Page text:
Characterisation of muco-adhesive polymer films for retraction of bowel and other solid organs

Z Wang, PhD, L Tai, PhD, D McLean, S Brown, PhD, E Wright, PhD, G J Florence, PhD, P Andre, PhD, A Cuschieri, MD, PhD

Universities of Dundee and St Andrews, UK

Objective – To investigate various test methods for the characterisation of physical properties of muco-adhesive polymer films adhered to tissue in the development of novel polymer-based soft-tissue grasping technology for atraumatic retraction of bowel and solid organs during laparoscopic surgery.

Method – Polymer films (Carbopol-based formulations) were cast in 60 mm diameter Teflon moulds and air dried at 50 °C. These were placed on and adhered to the serosal layer of ex-vivo porcine bowel placed in a 37°C water bath for tensile testing by an Instron tensiometer. The retraction force, required for bowel manipulation, is reported to range from 2.5 – 5 N. The adhesive properties of the polymers were evaluated by following tests: (i) endurance of the adherence of the polymer to the bowel, (ii) interval retraction with peak force, (iii) simulated surgical retraction procedure by random retraction sequences, and (iv) incremental retraction force to determine maximal adhesion force. Mechanical properties, such as tensile strength and modulus of the adhered muco-adhesive polymer films were also evaluated.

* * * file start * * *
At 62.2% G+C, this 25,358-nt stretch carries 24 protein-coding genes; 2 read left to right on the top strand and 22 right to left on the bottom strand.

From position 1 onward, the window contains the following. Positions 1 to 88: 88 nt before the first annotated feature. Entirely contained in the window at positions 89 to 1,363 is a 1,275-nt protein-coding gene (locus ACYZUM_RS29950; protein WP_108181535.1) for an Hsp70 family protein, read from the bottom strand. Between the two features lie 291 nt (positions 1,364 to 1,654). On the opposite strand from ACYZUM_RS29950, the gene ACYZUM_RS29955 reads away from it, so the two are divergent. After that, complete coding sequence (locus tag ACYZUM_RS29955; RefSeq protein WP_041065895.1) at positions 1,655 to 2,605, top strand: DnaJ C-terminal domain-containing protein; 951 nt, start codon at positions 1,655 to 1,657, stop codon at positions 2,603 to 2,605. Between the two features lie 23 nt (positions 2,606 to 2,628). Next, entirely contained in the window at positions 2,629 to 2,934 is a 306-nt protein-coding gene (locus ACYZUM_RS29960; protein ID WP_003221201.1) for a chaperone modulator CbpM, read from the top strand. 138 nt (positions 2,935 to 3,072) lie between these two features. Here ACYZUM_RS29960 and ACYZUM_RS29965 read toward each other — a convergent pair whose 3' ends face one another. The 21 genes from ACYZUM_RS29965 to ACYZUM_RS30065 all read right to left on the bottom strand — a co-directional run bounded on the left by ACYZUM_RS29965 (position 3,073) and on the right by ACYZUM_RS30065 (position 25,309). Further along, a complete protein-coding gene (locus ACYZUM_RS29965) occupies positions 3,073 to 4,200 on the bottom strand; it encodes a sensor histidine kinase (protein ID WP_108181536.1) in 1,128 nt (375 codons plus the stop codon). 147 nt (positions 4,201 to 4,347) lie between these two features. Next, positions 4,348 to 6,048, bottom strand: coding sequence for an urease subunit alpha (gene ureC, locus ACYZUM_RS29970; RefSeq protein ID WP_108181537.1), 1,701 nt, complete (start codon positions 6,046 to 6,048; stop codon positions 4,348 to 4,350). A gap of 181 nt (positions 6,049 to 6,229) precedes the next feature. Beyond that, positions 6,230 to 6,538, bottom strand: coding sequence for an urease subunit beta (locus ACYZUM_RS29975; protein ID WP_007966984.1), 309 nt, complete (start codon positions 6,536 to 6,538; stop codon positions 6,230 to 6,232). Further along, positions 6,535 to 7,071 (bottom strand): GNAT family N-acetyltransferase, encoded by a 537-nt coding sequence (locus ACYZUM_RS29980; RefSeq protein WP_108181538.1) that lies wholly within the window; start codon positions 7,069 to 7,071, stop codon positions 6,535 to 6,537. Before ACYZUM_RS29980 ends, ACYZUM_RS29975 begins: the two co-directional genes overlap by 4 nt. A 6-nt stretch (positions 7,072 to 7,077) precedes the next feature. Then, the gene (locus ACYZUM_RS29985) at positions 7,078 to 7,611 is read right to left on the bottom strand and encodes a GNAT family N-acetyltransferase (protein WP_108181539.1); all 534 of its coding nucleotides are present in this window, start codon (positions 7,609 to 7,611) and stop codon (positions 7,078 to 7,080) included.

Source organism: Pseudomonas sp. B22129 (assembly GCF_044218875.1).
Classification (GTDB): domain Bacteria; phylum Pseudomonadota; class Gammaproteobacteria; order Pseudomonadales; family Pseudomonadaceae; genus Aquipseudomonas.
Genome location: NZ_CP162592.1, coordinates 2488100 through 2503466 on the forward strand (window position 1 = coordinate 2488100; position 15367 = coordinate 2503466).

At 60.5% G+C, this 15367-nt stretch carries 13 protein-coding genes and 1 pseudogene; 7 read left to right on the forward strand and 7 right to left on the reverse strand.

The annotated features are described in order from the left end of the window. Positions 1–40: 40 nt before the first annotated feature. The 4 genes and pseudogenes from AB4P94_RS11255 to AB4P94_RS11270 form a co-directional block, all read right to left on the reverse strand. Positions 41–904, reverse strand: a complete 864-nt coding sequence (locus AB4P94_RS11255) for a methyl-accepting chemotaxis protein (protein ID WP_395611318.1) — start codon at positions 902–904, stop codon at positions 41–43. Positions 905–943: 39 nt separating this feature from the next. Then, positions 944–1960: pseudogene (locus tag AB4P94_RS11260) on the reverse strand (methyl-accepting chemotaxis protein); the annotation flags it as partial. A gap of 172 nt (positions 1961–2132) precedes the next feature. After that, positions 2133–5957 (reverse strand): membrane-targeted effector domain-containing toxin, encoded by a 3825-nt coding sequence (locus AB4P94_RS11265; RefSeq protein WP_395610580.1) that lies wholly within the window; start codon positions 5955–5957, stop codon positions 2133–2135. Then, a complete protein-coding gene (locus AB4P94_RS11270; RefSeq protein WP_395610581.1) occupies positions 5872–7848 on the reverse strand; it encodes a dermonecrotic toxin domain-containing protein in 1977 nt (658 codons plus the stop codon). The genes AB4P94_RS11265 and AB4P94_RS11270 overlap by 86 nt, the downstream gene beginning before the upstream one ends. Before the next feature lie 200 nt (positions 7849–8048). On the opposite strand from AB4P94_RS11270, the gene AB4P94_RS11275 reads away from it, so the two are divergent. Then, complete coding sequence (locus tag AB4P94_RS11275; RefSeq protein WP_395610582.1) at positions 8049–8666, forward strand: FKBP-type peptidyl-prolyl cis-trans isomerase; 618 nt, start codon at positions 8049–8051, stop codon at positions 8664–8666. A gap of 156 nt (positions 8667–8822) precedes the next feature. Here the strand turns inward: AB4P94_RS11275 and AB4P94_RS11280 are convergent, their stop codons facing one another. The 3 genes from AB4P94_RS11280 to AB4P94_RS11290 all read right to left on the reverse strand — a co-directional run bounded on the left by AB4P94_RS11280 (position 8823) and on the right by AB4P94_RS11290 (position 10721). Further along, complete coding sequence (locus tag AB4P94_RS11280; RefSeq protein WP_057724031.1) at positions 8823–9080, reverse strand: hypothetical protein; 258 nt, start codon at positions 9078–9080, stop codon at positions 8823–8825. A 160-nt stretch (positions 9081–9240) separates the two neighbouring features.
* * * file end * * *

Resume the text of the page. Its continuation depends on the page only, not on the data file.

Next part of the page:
Results – A 30 mm diameter retraction probe was attached to the serosal-adhered polymer at one end with the other end being connected to the load cell of the Instron tensiometer. For (i) the polymer adhered bowel was successfully retracted to 2.5 N and held for a duration of 10 min before return baseline and then followed by the same retraction repeated 12 times for a total duration exceeding 120 min. For (ii) the bowel was successfully retracted to 2.5 N, then to 5 N before returning to 2.5 N (each for 1 min) and finally to the baseline demonstrating, during which cycle the polymer maintained adherence to. For (iii) the bowel was successfully retracted to variable positions with forces of 1.5, 3, 5, 2, 1, and 2.5 N sequentially with holding durations of 0.5, 1, 0.5, 0.5, 1 and 5 min. For (iv) incremental increase of retraction force of 1N in steps of 0.2 min duration demonstrated maximal adhesion at around 6 – 8 N at which point the probe and tissue started to separate. The tensile strength was 5.23 MPa with Young’s modulus of 182.66 MPa for the tissue adhered polymer, compared to the dry polymer specimen of 13.66 MPa (with modulus 307.73 MPa).

Conclusions – Muco-adhesive polymers can adhere to the serosal side of the bowel with an adhesive force that is sufficient to lift the bowel for a long period of time and for effective surgical retraction. By increasing the polymer mechanical strength during hydration and by improved polymer-tissue bonding interface, further reduction in device dimension is possible for MAS procedures. Our on-going R&D is to embed magnetic material to generate magnetic muco-adhesive polymers for bowel and solid organ retraction by magnetic probes.

Session: Poster Presentation

Program Number: P021

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